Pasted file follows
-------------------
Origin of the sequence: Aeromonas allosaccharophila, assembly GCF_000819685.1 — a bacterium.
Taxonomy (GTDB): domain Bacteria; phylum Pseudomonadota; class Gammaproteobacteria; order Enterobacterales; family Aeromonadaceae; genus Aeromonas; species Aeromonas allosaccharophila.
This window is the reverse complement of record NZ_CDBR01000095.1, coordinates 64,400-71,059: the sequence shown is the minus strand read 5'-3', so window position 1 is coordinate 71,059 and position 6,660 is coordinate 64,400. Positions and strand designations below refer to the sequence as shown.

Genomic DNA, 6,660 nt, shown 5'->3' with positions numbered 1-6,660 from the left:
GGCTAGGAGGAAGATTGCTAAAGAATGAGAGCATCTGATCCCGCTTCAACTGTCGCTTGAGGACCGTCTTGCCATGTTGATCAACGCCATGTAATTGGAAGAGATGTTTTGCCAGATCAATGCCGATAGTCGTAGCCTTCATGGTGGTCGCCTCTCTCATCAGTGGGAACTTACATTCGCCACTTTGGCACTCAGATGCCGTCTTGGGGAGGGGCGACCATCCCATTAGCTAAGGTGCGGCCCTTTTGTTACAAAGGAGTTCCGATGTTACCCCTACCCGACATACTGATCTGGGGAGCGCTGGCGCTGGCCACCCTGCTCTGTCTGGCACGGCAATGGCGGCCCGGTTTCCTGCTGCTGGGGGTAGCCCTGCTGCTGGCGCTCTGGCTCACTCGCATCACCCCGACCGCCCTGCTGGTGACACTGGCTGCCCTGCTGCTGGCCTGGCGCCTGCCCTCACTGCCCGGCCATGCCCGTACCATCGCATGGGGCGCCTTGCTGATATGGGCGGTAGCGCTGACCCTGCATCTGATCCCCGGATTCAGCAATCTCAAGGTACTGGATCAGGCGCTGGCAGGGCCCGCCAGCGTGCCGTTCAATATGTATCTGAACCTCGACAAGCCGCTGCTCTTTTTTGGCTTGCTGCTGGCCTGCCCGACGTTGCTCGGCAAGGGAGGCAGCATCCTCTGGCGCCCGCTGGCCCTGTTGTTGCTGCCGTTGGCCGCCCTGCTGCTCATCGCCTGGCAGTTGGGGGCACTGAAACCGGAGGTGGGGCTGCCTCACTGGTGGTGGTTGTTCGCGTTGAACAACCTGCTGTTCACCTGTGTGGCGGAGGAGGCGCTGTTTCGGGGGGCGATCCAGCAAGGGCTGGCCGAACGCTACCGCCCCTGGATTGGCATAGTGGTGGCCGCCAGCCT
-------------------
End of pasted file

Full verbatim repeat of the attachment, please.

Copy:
Origin of the sequence: Aeromonas allosaccharophila, assembly GCF_000819685.1 — a bacterium.
Taxonomy (GTDB): domain Bacteria; phylum Pseudomonadota; class Gammaproteobacteria; order Enterobacterales; family Aeromonadaceae; genus Aeromonas; species Aeromonas allosaccharophila.
This window is the reverse complement of record NZ_CDBR01000095.1, coordinates 64,400-71,059: the sequence shown is the minus strand read 5'-3', so window position 1 is coordinate 71,059 and position 6,660 is coordinate 64,400. Positions and strand designations below refer to the sequence as shown.

Genomic DNA, 6,660 nt, shown 5'->3' with positions numbered 1-6,660 from the left:
GGCTAGGAGGAAGATTGCTAAAGAATGAGAGCATCTGATCCCGCTTCAACTGTCGCTTGAGGACCGTCTTGCCATGTTGATCAACGCCATGTAATTGGAAGAGATGTTTTGCCAGATCAATGCCGATAGTCGTAGCCTTCATGGTGGTCGCCTCTCTCATCAGTGGGAACTTACATTCGCCACTTTGGCACTCAGATGCCGTCTTGGGGAGGGGCGACCATCCCATTAGCTAAGGTGCGGCCCTTTTGTTACAAAGGAGTTCCGATGTTACCCCTACCCGACATACTGATCTGGGGAGCGCTGGCGCTGGCCACCCTGCTCTGTCTGGCACGGCAATGGCGGCCCGGTTTCCTGCTGCTGGGGGTAGCCCTGCTGCTGGCGCTCTGGCTCACTCGCATCACCCCGACCGCCCTGCTGGTGACACTGGCTGCCCTGCTGCTGGCCTGGCGCCTGCCCTCACTGCCCGGCCATGCCCGTACCATCGCATGGGGCGCCTTGCTGATATGGGCGGTAGCGCTGACCCTGCATCTGATCCCCGGATTCAGCAATCTCAAGGTACTGGATCAGGCGCTGGCAGGGCCCGCCAGCGTGCCGTTCAATATGTATCTGAACCTCGACAAGCCGCTGCTCTTTTTTGGCTTGCTGCTGGCCTGCCCGACGTTGCTCGGCAAGGGAGGCAGCATCCTCTGGCGCCCGCTGGCCCTGTTGTTGCTGCCGTTGGCCGCCCTGCTGCTCATCGCCTGGCAGTTGGGGGCACTGAAACCGGAGGTGGGGCTGCCTCACTGGTGGTGGTTGTTCGCGTTGAACAACCTGCTGTTCACCTGTGTGGCGGAGGAGGCGCTGTTTCGGGGGGCGATCCAGCAAGGGCTGGCCGAACGCTACCGCCCCTGGATTGGCATAGTGGTGGCCGCCAGCCT